The 1980 eruption of Mount St. Helens in Washington state, USA, allowed volcanologists to document first hand a large number of volcanic processes which hitherto had been only inferred. It spurred a revitalization of the whole discipline of volcanology. This anthology of papers was amongst the first to present new data gained during the eruption.
^From the dedication in Voyage of the Beagle: TO CHARLES LYELL, ESQ., F.R.S.: This Second Edition Is Dedicated with Grateful Pleasure, As an Acknowledgment That the Chief Part of Whatever Scientific Merit This Journal and the Other Works of the Author May Possess, Has Been Derived from Studying the Well-Known and Admirable PRINCIPLES OF GEOLOGY."
^Dalrymple, G. Brent. The age of the Earth. Stanford University Press, 1994. pp. 14, 43
^Yoder, Hatten Schuyler, ed. (2015). Evolution of the Igneous Rocks: Fiftieth Anniversary Perspectives. Princeton University Press. ISBN9781400868506.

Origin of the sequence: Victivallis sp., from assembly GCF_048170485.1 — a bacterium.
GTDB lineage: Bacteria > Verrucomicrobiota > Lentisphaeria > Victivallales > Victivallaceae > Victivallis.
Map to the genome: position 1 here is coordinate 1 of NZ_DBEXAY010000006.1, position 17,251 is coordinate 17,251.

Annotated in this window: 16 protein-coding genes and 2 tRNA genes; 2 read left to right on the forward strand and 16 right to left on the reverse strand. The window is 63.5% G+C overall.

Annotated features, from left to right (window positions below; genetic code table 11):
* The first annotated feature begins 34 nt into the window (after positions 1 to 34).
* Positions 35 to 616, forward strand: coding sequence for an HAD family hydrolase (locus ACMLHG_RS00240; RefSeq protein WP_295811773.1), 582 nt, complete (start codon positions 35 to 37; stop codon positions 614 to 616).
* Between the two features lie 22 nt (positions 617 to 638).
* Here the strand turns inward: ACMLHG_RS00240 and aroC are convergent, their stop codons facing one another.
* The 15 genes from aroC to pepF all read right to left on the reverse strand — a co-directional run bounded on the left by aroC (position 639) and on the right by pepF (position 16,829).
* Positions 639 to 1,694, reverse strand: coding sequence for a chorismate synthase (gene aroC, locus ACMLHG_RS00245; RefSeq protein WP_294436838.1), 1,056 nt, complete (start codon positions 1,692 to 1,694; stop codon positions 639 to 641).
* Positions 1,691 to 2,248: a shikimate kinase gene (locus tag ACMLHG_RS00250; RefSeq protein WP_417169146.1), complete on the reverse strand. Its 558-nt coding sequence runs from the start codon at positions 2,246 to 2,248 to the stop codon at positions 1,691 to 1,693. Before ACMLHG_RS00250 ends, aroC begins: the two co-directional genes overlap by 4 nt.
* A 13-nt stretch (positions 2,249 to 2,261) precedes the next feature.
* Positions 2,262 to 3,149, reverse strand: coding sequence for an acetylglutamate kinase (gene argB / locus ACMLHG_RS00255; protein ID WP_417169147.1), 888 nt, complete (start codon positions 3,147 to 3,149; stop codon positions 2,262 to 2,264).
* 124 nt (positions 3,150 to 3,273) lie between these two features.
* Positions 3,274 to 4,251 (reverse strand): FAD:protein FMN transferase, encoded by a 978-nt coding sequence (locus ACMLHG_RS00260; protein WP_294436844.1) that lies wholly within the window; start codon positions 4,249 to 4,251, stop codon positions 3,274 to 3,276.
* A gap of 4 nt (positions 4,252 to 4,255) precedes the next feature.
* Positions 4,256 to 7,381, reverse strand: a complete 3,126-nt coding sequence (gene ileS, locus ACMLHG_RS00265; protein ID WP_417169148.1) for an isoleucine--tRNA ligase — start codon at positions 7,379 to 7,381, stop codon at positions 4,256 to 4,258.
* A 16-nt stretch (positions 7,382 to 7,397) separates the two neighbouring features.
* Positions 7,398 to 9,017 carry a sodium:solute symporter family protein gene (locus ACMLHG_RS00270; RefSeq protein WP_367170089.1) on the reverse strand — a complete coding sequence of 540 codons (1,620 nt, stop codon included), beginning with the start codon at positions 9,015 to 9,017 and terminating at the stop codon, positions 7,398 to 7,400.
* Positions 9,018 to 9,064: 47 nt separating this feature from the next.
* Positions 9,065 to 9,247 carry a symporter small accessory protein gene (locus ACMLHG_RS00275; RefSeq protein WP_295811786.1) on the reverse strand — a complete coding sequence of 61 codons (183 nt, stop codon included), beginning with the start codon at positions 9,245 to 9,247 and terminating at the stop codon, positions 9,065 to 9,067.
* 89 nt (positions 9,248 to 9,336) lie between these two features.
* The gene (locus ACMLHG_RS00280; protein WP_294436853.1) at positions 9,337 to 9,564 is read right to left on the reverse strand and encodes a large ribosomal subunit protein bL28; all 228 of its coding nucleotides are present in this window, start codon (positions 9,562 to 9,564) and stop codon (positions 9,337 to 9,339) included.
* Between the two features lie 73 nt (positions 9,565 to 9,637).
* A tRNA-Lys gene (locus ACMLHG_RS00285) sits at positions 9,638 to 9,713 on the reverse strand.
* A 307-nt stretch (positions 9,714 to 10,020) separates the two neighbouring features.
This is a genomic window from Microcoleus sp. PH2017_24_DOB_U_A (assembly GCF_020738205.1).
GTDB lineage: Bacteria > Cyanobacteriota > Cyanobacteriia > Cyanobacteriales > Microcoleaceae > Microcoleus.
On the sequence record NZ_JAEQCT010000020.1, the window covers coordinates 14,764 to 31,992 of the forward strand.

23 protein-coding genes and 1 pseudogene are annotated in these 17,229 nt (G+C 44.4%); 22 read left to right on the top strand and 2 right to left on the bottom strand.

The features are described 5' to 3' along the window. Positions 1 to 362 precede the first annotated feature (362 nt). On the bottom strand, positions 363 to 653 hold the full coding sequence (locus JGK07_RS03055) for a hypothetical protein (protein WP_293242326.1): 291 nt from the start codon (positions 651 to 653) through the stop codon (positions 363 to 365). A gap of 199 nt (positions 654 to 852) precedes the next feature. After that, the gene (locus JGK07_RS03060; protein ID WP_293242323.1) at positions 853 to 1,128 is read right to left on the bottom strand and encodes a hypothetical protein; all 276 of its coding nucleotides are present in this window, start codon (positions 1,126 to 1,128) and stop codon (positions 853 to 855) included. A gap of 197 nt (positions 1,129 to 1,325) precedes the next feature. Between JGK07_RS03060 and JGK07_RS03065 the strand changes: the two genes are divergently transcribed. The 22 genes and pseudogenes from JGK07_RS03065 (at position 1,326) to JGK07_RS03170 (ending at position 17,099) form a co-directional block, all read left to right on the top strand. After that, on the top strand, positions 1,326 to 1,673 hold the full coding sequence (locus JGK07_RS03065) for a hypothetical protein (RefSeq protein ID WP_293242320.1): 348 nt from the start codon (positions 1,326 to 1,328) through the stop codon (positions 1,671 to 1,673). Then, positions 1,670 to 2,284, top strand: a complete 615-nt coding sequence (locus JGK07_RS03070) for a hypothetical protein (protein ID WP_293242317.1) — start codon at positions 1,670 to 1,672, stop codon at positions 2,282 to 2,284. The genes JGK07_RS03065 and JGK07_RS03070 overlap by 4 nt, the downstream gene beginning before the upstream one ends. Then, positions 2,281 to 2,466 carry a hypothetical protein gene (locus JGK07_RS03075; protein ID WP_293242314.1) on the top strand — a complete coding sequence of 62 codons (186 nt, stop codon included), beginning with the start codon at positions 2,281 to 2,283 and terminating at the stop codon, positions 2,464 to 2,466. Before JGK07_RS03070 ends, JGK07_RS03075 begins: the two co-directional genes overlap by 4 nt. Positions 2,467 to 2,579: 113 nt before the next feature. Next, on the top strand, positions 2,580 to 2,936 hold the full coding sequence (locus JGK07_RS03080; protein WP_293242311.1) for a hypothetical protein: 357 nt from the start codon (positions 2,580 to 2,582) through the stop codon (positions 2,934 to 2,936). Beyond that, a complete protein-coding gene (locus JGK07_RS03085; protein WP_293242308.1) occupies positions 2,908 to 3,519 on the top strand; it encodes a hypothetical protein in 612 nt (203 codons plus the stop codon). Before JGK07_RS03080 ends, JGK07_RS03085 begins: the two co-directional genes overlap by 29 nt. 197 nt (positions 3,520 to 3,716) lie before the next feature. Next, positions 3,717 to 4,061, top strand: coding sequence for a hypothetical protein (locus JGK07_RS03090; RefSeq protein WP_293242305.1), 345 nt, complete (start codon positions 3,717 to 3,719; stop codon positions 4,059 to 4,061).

^Roberts, David G.; Bally, A., eds. (2008). Principles of regional geology (1st ed.). Amsterdam: Elsevier. p. 345. ISBN9780444530424.
^Emery, Dominic; Myers, Keith, eds. (2009). Sequence Stratigraphy. Chichester: John Wiley & Sons. pp. 3, 6. ISBN9781444313703.
^Sengor, Thomas Hofman, Gunter Bloschl, Lois Lammerhuber, Werner E. Piller, A.M. Celal (2014). The face of the Earth : the legacy of Eduard Suess. Germany: European Geosciences Union. ISBN978-3901753695.
^Llana-Funez, S.; Marcos, A.; Bastida, F. (20 March 2014). "Deformation structures and processes within the continental crust: an introduction". Geological Society, London, Special Publications. 394 (1): 1-6. Bibcode:2014GSLSP.394....1L. doi:10.1144/SP394.13.